REI Outessa is changing not only the perception of what it means to be female in the outdoors, but it is also elevating women to new heights in a traditionally male-dominated industry.
The three-day REI Outessa retreat has become a formidable place for women to challenge themselves, have breakthroughs and find support in each other. Outessa is an open invitation for women - regardless of background, experience, culture, age or size - to come together, be empowered and continue their journey of a life outside.
In this interview, Hope Oldham, senior instructor of Outdoor Programs in the Atlanta market, explains why Outessa matters and why it's important for women to get outside.
What is Outessa?
Outessa is a haven for women to come together to push themselves and each other in an encouraging environment. I've been a guide at three Outessa Retreats, and what always surprises me is women think they're coming for themselves, but they also come and make a bond they didn't think would happen. They find a community of women who challenge them and love them through the challenges, whether it's a physical or an emotional one. It's an incredible three days with no judgment. The vibe is unexplainable; you have to experience it. It's a place to try new things and have fun. I don't want what women learn at Outessa to stay at Outessa. It needs to spread to everywhere they go.
What's a memorable story from Outessa?
There are many, but there's one that represents why Outessa should exist. We were on a group hike, and I stayed back with Alessandra, a woman who was breathing heavily. I walked with her and told her we didn't need to go any faster. She opened up and shared it was her first hike ever and that she felt too fat to be at Outessa and didn't belong in the outdoors. I told her nature is the world's largest leveling field, and it doesn't matter. We caught up to the group, and I shared at age 45 it was Alessandra's first hike and to give her a round of applause. I also told the group that at a previous Outessa, I shared I didn't believe I was skilled enough or worthy to be a guide. Alessandra started crying and said she had never heard any woman say they didn't feel good enough and didn't know other women had these thoughts of insecurity. By the end of the four-mile hike, she was hiking incredibly fast. I don't think Alessandra was out of breath earlier. I think it was more she was holding herself back mentally. She had an amazing breakthrough on the trail that day. She went rock climbing the next day, another first.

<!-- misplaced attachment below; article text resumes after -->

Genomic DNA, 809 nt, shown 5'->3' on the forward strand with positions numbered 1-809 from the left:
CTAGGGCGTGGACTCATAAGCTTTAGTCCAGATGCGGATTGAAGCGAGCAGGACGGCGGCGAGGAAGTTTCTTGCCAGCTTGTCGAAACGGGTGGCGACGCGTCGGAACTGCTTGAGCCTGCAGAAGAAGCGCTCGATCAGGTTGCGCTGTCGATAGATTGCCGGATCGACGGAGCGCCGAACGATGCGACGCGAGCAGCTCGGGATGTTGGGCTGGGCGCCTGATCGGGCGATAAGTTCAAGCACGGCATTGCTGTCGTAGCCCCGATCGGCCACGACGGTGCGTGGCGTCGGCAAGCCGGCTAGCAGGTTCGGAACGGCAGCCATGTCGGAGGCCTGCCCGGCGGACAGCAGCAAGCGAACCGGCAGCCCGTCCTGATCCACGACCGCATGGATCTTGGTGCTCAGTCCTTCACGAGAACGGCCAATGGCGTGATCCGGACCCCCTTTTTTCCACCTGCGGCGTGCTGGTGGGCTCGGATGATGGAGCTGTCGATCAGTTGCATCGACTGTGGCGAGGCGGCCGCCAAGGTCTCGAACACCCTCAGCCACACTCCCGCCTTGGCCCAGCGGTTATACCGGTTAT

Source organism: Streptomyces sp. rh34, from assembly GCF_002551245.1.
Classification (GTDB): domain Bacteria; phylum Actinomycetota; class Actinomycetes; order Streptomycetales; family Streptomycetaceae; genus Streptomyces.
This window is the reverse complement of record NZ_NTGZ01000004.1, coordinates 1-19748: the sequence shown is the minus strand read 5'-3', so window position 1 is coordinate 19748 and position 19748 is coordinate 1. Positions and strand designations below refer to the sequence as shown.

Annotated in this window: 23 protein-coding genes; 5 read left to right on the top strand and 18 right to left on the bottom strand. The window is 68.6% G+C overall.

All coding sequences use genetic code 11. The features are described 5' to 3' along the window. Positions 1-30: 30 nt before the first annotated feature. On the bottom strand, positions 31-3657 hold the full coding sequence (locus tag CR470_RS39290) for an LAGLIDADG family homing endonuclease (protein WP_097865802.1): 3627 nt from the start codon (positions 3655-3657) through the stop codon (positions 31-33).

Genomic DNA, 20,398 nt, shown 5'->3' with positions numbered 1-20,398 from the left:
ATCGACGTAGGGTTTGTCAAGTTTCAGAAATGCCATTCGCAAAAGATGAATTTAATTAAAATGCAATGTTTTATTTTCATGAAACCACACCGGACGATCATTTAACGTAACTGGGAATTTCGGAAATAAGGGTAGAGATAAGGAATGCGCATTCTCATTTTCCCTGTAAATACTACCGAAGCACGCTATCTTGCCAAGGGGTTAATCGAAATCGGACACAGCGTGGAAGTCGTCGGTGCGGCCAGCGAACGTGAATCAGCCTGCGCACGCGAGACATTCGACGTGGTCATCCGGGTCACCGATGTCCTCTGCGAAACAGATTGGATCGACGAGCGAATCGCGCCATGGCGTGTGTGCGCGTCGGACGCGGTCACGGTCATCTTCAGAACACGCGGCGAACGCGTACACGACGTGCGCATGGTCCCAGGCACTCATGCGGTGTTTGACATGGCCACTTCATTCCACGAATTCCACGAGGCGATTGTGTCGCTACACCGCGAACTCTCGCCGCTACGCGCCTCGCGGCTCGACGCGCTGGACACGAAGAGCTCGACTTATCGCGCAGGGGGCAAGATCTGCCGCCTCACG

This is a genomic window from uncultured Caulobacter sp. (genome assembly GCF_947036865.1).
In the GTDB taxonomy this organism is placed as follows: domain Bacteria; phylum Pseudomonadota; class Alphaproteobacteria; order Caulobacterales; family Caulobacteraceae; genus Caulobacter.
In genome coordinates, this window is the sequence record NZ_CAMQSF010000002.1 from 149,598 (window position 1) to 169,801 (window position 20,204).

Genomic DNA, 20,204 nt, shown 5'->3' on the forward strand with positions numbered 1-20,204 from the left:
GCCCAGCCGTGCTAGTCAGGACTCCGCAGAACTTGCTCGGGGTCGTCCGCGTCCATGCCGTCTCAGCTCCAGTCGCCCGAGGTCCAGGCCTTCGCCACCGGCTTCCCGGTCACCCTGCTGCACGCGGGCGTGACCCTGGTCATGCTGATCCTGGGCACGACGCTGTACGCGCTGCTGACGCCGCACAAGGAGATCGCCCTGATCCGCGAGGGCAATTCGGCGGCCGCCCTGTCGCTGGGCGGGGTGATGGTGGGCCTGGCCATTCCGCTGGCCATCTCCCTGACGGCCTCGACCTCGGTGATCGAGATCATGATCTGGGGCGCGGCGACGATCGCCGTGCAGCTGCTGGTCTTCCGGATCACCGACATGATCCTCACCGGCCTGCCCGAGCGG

When did you know you wanted to be an outdoors leader?
When I first started in the industry, I didn't know people slept outside or went whitewater rafting. (I'm from a small town. We just got a Krispy Kreme last year!) My shift in confidence that I could be a guide came when I attended a National Outdoor Leadership School program. During the rafting segment, we came up on a Class IV rapids. I thought I could get through it but also thought there's a good chance I'd flip over. There was a red flag in my head, but I didn't want to appear not cool. The instructor gave us an out if we wanted to walk our boat. No one wanted to be the one to say, "I don't want to go through the rapids." I was the first one to say I wasn't comfortable and I'm walking my boat. Within a few seconds, two other people followed me. As painful as it was to walk my boat, I was that person for them - the older one who stepped down and made the right decision. That was when I knew I wanted to be an outdoors leader. It was a defining moment I'll never forget.